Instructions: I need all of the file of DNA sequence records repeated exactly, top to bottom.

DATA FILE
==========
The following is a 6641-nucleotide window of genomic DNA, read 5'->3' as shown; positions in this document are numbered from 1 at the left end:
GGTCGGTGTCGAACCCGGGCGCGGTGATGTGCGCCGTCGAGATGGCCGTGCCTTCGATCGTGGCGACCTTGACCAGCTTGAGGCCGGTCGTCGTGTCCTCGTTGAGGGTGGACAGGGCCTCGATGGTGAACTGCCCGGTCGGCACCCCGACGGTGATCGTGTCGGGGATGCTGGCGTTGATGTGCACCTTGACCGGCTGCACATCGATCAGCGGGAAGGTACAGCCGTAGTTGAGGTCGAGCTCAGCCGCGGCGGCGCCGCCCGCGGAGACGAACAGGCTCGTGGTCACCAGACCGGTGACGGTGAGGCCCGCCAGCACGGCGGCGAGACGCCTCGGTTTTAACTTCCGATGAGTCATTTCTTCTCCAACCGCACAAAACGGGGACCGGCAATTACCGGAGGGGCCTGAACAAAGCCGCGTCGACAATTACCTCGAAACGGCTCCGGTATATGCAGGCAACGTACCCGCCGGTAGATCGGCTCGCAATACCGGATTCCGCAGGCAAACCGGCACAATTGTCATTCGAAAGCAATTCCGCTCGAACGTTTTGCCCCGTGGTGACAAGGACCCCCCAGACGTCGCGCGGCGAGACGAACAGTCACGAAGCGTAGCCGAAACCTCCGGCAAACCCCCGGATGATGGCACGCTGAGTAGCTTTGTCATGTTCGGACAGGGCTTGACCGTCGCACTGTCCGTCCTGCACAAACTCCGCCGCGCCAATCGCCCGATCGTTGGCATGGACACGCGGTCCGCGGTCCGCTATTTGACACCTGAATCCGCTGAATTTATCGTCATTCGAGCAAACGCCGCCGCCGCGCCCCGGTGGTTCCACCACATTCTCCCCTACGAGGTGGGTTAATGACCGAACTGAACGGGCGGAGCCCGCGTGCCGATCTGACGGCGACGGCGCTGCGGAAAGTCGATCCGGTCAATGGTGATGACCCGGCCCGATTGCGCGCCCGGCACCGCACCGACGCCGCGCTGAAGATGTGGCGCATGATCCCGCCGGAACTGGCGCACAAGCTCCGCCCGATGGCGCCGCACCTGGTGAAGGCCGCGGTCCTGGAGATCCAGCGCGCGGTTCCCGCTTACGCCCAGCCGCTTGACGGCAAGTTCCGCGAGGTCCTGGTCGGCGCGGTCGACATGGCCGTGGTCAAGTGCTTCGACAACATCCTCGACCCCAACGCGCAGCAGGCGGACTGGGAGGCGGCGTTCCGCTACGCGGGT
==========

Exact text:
The following is a 6641-nucleotide window of genomic DNA, read 5'->3' as shown; positions in this document are numbered from 1 at the left end:
GGTCGGTGTCGAACCCGGGCGCGGTGATGTGCGCCGTCGAGATGGCCGTGCCTTCGATCGTGGCGACCTTGACCAGCTTGAGGCCGGTCGTCGTGTCCTCGTTGAGGGTGGACAGGGCCTCGATGGTGAACTGCCCGGTCGGCACCCCGACGGTGATCGTGTCGGGGATGCTGGCGTTGATGTGCACCTTGACCGGCTGCACATCGATCAGCGGGAAGGTACAGCCGTAGTTGAGGTCGAGCTCAGCCGCGGCGGCGCCGCCCGCGGAGACGAACAGGCTCGTGGTCACCAGACCGGTGACGGTGAGGCCCGCCAGCACGGCGGCGAGACGCCTCGGTTTTAACTTCCGATGAGTCATTTCTTCTCCAACCGCACAAAACGGGGACCGGCAATTACCGGAGGGGCCTGAACAAAGCCGCGTCGACAATTACCTCGAAACGGCTCCGGTATATGCAGGCAACGTACCCGCCGGTAGATCGGCTCGCAATACCGGATTCCGCAGGCAAACCGGCACAATTGTCATTCGAAAGCAATTCCGCTCGAACGTTTTGCCCCGTGGTGACAAGGACCCCCCAGACGTCGCGCGGCGAGACGAACAGTCACGAAGCGTAGCCGAAACCTCCGGCAAACCCCCGGATGATGGCACGCTGAGTAGCTTTGTCATGTTCGGACAGGGCTTGACCGTCGCACTGTCCGTCCTGCACAAACTCCGCCGCGCCAATCGCCCGATCGTTGGCATGGACACGCGGTCCGCGGTCCGCTATTTGACACCTGAATCCGCTGAATTTATCGTCATTCGAGCAAACGCCGCCGCCGCGCCCCGGTGGTTCCACCACATTCTCCCCTACGAGGTGGGTTAATGACCGAACTGAACGGGCGGAGCCCGCGTGCCGATCTGACGGCGACGGCGCTGCGGAAAGTCGATCCGGTCAATGGTGATGACCCGGCCCGATTGCGCGCCCGGCACCGCACCGACGCCGCGCTGAAGATGTGGCGCATGATCCCGCCGGAACTGGCGCACAAGCTCCGCCCGATGGCGCCGCACCTGGTGAAGGCCGCGGTCCTGGAGATCCAGCGCGCGGTTCCCGCTTACGCCCAGCCGCTTGACGGCAAGTTCCGCGAGGTCCTGGTCGGCGCGGTCGACATGGCCGTGGTCAAGTGCTTCGACAACATCCTCGACCCCAACGCGCAGCAGGCGGACTGGGAGGCGGCGTTCCGCTACGCGGGT